These characters’ interactions with the world around them and the societal norms that dictate how the world sees them—and to some degree, how they see themselves—reflects back to today’s society. Leora is feared for her power and her difference, Roland’s bisexuality is criminalised, Aurora is considered a lady and little more, and Leopold has been indoctrinated into following those in power. While in many ways, society has moved past where the Realm’s society is, themes of xenophobia, sexism, homophobia and abuse of power remain resonant today.
At 508 pages in paperback and hardcover (or an estimated 510 pages on Kindle), Gathering of the Four is a hefty read, which Bennett uses to further the plot, while also providing plenty of characterisation that helps to establish the characters’ viewpoints. The prose is engaging and sets an inviting tone, but could have been tightened slightly, as Bennett has a habit of repeating herself through the book, giving the same information multiple times. Characters and actions are described in great detail, though the settings and locations aren’t explored in as much depth, which meant I wasn’t transported into the world as much as I would have liked.
Among the elements the book details in great detail are the sex scenes, of which there are a number. Throughout the book, they are outlined in explicit detail and, while they convey the characters’ emotions, they border on erotica. There is also a fair amount of violence and profanity used in the book. The tone and broad story are elements I can see appealing to people who enjoy young adult books, however the subject matter is certainly designed for adults only.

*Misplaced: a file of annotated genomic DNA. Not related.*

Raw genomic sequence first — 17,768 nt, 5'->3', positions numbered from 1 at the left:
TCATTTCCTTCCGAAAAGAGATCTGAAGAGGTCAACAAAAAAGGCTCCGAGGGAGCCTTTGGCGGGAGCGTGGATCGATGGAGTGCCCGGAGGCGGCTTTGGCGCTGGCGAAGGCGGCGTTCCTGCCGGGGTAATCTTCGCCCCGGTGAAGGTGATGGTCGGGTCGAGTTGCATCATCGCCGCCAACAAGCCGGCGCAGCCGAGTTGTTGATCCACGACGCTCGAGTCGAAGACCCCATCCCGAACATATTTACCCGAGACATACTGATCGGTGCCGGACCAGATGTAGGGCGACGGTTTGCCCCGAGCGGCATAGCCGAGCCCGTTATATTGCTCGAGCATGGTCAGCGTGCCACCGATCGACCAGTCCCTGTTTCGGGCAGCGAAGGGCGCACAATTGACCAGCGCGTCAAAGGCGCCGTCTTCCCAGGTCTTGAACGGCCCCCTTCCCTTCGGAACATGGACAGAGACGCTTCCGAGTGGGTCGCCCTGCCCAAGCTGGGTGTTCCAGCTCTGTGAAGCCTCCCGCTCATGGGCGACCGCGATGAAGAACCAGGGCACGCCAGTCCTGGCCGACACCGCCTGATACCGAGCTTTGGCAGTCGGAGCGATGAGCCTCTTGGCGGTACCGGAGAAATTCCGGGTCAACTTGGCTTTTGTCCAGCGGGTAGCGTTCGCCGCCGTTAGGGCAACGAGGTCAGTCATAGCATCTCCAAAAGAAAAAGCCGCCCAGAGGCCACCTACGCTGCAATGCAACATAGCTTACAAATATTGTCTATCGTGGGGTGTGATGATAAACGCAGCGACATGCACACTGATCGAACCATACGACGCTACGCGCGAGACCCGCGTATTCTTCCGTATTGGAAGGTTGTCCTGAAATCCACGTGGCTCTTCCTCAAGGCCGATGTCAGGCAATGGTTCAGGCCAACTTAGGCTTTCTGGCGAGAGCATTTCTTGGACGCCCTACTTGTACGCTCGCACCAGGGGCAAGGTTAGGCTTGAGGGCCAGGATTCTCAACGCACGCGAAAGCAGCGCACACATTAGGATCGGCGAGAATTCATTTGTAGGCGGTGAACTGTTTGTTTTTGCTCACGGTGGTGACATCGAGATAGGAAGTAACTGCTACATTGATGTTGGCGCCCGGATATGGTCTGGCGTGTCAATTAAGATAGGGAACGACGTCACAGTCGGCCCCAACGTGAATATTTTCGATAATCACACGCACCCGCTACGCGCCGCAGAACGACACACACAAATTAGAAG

As the subtitle Book One of the Serrulata Saga makes clear, Gathering of the Four is the first book in a series. The story is open ended and the novel ends with a great hook, enticing readers to pick up the next book. While the book feels like a complete experience, you will need to read further for the entirety of the story.
Gathering the Four infuses fantasy with science fiction, creating a unique experience. While the character names and the exploration of the world impacted how immersed I was in the story, the fully realised characters combined with its themes add a level of depth to it. The book entertains, and while it does that, it also has the reader thinking about the world we live in.
He continued down the corridor through what he assumed was the market: a group of haphazardly built booths where pathetic individuals hocked cheap junk and poorly made bits of fabric they claimed were “scarves” or “hats” or—was that supposed to be a tunic?Gathering of the Four: Book One of the Serrulata Saga, Chapter 21
Gathering of the Four: Book One of the Serrulata Saga was provided by the author for the purpose of an honest review.
Gathering of the Four is available in both physical and Kindle forms, exclusive to Amazon.